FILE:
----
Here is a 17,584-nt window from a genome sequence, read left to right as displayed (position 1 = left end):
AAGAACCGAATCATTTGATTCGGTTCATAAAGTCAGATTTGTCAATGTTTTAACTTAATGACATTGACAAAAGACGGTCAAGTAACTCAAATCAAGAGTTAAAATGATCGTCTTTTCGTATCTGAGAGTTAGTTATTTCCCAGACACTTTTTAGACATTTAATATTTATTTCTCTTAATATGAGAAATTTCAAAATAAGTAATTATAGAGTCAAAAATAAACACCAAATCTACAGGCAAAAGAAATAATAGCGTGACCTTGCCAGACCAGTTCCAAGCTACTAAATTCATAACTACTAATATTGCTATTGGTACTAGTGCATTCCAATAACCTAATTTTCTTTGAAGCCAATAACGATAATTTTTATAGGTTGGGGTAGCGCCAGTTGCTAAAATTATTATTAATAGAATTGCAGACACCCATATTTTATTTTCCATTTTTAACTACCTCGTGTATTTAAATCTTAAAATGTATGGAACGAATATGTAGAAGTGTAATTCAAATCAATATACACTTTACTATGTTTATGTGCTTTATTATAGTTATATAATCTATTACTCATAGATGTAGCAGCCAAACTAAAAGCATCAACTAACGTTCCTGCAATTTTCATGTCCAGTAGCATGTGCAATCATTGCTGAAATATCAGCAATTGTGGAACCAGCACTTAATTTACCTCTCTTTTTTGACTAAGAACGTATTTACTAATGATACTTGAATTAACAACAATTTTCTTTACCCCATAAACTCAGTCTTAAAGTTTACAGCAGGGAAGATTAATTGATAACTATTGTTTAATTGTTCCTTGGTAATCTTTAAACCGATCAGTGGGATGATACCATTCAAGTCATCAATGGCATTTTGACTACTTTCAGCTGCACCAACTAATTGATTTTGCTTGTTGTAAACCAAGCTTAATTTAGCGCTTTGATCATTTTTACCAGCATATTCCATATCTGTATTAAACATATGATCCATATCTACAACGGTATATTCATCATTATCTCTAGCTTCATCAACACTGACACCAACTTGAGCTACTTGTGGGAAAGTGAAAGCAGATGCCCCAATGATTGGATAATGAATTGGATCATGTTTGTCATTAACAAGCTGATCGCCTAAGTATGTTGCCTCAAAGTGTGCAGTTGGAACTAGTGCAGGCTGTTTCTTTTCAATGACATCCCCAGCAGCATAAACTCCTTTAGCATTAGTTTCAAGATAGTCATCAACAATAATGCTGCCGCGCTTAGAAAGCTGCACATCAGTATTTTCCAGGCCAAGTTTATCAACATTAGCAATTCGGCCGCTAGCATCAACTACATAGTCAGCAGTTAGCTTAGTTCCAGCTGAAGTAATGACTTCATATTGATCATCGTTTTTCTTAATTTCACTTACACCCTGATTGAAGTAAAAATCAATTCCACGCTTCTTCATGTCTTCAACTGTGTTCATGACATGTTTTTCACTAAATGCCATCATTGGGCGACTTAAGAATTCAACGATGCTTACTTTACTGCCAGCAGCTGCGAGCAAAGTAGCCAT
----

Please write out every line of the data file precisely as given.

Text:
Here is a 17,584-nt window from a genome sequence, read left to right as displayed (position 1 = left end):
AAGAACCGAATCATTTGATTCGGTTCATAAAGTCAGATTTGTCAATGTTTTAACTTAATGACATTGACAAAAGACGGTCAAGTAACTCAAATCAAGAGTTAAAATGATCGTCTTTTCGTATCTGAGAGTTAGTTATTTCCCAGACACTTTTTAGACATTTAATATTTATTTCTCTTAATATGAGAAATTTCAAAATAAGTAATTATAGAGTCAAAAATAAACACCAAATCTACAGGCAAAAGAAATAATAGCGTGACCTTGCCAGACCAGTTCCAAGCTACTAAATTCATAACTACTAATATTGCTATTGGTACTAGTGCATTCCAATAACCTAATTTTCTTTGAAGCCAATAACGATAATTTTTATAGGTTGGGGTAGCGCCAGTTGCTAAAATTATTATTAATAGAATTGCAGACACCCATATTTTATTTTCCATTTTTAACTACCTCGTGTATTTAAATCTTAAAATGTATGGAACGAATATGTAGAAGTGTAATTCAAATCAATATACACTTTACTATGTTTATGTGCTTTATTATAGTTATATAATCTATTACTCATAGATGTAGCAGCCAAACTAAAAGCATCAACTAACGTTCCTGCAATTTTCATGTCCAGTAGCATGTGCAATCATTGCTGAAATATCAGCAATTGTGGAACCAGCACTTAATTTACCTCTCTTTTTTGACTAAGAACGTATTTACTAATGATACTTGAATTAACAACAATTTTCTTTACCCCATAAACTCAGTCTTAAAGTTTACAGCAGGGAAGATTAATTGATAACTATTGTTTAATTGTTCCTTGGTAATCTTTAAACCGATCAGTGGGATGATACCATTCAAGTCATCAATGGCATTTTGACTACTTTCAGCTGCACCAACTAATTGATTTTGCTTGTTGTAAACCAAGCTTAATTTAGCGCTTTGATCATTTTTACCAGCATATTCCATATCTGTATTAAACATATGATCCATATCTACAACGGTATATTCATCATTATCTCTAGCTTCATCAACACTGACACCAACTTGAGCTACTTGTGGGAAAGTGAAAGCAGATGCCCCAATGATTGGATAATGAATTGGATCATGTTTGTCATTAACAAGCTGATCGCCTAAGTATGTTGCCTCAAAGTGTGCAGTTGGAACTAGTGCAGGCTGTTTCTTTTCAATGACATCCCCAGCAGCATAAACTCCTTTAGCATTAGTTTCAAGATAGTCATCAACAATAATGCTGCCGCGCTTAGAAAGCTGCACATCAGTATTTTCCAGGCCAAGTTTATCAACATTAGCAATTCGGCCGCTAGCATCAACTACATAGTCAGCAGTTAGCTTAGTTCCAGCTGAAGTAATGACTTCATATTGATCATCGTTTTTCTTAATTTCACTTACACCCTGATTGAAGTAAAAATCAATTCCACGCTTCTTCATGTCTTCAACTGTGTTCATGACATGTTTTTCACTAAATGCCATCATTGGGCGACTTAAGAATTCAACGATGCTTACTTTACTGCCAGCAGCTGCGAGCAAAGTAGCCAT